M6: A Diploid Potato Inbred Line for Use in Breeding and Genetics Research


M6 (Reg. No. GP-1, BS 228) is a diploid self-compatible inbred line of the potato wild relative Solanum chacoense. It is a vigorous, homozygous breeding line derived by self-pollinating the diploid wild potato relative S. chacoense for seven generations. While most wild Solanum species are self-incompatible, this clone is homozygous for the dominant self-incompatibility inhibitor gene Sli. In addition, it is homozygous for 90% of single-nucleotide polymorphism markers in the Infinium Array developed by the SolCAP consortium. M6 is vigorous and both male and female fertile, producing seeds in crosses to diploid cultivated and wild potato germplasm. These traits enable us to systematically develop diploid inbred lines, which was not possible in potato breeding until the discovery of Sli. M6 produces tubers under both short and long photoperiods, unlike other wild potato relatives. In addition, M6 has several desirable traits, including high dry matter content, good chip processing quality, and resistance to soft rot and Verticillium wilt. M6 is being used to develop recombinant inbred line populations.

Open access

Registration of ‘USDA‐N8002’ Soybean Cultivar with High Yield and Abiotic Stress Resistance Traits


‘USDA-N8002’ (Reg. No. CV-519, PI 676972) is a conventional maturity-group (MG) VIII soybean [Glycine max (L.) Merr.] cultivar developed and released by the USDA-ARS in September 2015. USDA-N8002 is the first North American MG VIII soybean cultivar exhibiting drought resistance and high yield potential. It is the first U.S. release derived from PI 471938 (25% by pedigree) and the second MG VIII release derived from PI 416937 (12.5% by pedigree). USDA-N8002 exhibits slow or delayed canopy-wilting, sustained N fixation during drought stress, and a water-conserving transpiration response when exposed to atmospheric vapor pressure deficit. USDA-N8002 is an F4–derived cultivar from a cross of USDA-ARS cultivar N7002 and USDA-ARS breeding line N98-7265. USDA-N8002 was yield tested in a total of 74 environments across the southeastern United States in the United Soybean Board Southern Soybean Diversity Yield Trials MGVII-VIII (Diversity Trials), the USDA Uniform Soybean Tests– Southern States, Uniform Group VIII (Uniform Tests), and the North Carolina Official Variety Tests MG VII–VIII (NC-OVT). USDA-N8002 yielded 7% greater (p < 0.05) than the check cultivar N8001 in the Uniform Tests, 5% greater in the NC-OVT (p < 0.05), and 5% greater in the Diversity Trials (p = 0.09). The diverse ancestry, drought resistance, and high yield potential of this release suggest it can provide new options for soybean breeding and production in the southeastern United States.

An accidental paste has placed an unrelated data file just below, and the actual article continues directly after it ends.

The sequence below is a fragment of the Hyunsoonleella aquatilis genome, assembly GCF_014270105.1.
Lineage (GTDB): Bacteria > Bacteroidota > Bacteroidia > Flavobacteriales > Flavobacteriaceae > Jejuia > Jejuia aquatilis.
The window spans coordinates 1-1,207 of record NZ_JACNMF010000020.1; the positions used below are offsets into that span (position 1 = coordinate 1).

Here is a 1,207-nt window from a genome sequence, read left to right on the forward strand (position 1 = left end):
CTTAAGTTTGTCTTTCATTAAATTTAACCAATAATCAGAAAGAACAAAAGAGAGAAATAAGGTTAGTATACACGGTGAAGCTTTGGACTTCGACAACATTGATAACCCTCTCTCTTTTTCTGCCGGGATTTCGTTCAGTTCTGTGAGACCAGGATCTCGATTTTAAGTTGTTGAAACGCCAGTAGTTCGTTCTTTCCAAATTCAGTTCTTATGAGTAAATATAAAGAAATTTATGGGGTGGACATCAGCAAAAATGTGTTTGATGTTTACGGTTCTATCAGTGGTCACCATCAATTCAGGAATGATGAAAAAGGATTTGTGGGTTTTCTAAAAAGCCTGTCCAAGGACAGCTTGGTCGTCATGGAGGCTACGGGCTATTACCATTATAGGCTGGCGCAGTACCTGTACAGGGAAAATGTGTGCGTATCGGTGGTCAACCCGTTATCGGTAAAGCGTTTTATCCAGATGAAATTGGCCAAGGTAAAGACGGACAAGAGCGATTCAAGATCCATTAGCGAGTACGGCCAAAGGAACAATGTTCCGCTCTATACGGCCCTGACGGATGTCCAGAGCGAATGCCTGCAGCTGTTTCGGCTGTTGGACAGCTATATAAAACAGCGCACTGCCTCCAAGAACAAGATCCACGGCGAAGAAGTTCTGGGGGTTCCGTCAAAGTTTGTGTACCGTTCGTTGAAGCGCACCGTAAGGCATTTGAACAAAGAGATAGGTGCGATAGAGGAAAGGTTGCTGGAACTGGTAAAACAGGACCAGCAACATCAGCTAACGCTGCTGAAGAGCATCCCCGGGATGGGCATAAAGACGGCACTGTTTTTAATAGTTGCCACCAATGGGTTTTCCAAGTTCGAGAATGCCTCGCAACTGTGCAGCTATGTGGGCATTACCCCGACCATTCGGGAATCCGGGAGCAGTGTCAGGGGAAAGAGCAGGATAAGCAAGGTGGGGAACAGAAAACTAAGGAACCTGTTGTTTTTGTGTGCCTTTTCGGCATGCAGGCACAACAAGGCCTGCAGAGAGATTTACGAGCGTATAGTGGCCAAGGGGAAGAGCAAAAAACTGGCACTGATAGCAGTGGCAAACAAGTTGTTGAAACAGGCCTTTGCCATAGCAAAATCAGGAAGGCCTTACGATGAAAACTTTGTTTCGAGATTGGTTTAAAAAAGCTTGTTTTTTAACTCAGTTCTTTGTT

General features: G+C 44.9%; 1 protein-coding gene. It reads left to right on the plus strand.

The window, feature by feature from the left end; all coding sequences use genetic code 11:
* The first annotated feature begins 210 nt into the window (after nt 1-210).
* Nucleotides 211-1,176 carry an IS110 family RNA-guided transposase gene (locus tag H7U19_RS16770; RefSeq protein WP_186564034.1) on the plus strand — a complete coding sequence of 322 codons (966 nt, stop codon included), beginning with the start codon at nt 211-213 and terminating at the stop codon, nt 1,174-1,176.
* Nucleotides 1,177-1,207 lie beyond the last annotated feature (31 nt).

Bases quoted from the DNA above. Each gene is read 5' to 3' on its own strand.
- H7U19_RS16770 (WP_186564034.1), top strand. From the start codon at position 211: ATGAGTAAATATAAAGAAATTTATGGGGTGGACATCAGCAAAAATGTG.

Registration of ‘Tifguard’ Peanut


‘Tifguard’ (Reg. No. CV-101, PI 651853) is a runner-type peanut (Arachis hypogaea L. subsp. hypogaea var. hypogaea) cultivar released by the USDA-ARS and the Georgia Agricultural Experiment Stations in 2007. Tifguard was developed at the University of Georgia Coastal Plain Experiment Station, Tifton, GA. Peanut cultivars are available that have high resistance to the peanut root-knot nematode [Meloidogyne arenaria (Neal) Chitwood race 1] or spotted wilt caused by tomato spotted wilt tospovirus (TSWV). However, no cultivars exist that have resistance to both pathogens. Our research objective was to combine resistance to both pathogens in a single cultivar. Breeding populations were developed by hybridizing the TSWV-resistant ‘C-99R’ with the nematode-resistant ‘COAN’. Selection for nematode resistance was conducted using standard greenhouse screening techniques. Selection for TSWV resistance was conducted in the field with natural virus infection. A breeding line (C724-19-15) was selected that had high resistance to both pathogens. Tifguard exhibited higher resistance to TSWV and higher yield than standard check cultivars when grown in fields with little or no nematode pressure. Because of its high level of resistance to both TSWV and M. arenaria, Tifguard had significantly higher yield than all others entries when grown in two locations with high pressure from both pathogens. This cultivar should be valuable for peanut growers who have to deal with both pathogens.

Latest news